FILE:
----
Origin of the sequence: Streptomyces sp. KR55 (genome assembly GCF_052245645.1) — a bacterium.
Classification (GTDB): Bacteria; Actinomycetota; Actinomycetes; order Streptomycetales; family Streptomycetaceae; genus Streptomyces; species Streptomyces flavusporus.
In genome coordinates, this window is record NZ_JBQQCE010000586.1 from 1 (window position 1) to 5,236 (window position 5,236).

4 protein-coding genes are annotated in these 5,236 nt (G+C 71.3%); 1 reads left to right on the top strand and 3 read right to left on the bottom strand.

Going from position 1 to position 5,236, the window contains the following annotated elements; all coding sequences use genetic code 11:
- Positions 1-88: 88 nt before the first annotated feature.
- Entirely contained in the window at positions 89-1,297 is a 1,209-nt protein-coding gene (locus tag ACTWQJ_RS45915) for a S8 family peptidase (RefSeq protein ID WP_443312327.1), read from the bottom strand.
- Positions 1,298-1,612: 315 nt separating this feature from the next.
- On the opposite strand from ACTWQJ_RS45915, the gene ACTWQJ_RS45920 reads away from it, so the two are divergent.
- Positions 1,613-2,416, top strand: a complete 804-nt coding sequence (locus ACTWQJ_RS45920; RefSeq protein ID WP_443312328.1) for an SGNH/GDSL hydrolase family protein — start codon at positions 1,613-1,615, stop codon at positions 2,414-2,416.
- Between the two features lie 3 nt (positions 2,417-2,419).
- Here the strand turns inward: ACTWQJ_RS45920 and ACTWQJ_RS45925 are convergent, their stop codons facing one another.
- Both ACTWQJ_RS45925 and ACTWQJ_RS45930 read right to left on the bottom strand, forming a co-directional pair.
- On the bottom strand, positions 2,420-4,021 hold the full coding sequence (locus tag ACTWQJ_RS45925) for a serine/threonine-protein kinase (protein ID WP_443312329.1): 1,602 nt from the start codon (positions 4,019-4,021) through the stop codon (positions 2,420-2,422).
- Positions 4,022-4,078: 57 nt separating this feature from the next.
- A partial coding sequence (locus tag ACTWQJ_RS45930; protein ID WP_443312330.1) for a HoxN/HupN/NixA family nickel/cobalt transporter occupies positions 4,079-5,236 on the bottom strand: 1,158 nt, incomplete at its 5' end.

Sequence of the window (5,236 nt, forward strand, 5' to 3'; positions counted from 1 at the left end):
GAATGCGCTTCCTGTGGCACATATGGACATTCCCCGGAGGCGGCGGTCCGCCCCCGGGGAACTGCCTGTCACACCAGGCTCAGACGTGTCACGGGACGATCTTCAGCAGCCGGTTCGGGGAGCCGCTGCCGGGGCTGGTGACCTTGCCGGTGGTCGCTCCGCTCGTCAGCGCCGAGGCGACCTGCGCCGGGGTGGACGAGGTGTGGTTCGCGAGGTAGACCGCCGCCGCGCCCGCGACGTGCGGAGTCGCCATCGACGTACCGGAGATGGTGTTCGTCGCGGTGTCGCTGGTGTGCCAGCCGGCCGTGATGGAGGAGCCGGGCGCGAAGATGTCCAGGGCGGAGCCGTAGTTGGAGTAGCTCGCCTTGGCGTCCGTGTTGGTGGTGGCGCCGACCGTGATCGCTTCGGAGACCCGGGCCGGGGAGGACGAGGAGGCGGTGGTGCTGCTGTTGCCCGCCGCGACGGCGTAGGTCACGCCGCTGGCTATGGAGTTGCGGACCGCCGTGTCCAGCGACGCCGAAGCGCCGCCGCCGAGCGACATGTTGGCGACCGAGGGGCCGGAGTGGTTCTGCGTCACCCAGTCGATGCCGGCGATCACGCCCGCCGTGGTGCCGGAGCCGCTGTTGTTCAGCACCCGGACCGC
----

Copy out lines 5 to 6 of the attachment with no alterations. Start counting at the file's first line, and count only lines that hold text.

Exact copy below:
Going from position 1 to position 5,236, the window contains the following annotated elements; all coding sequences use genetic code 11:
- Positions 1-88: 88 nt before the first annotated feature.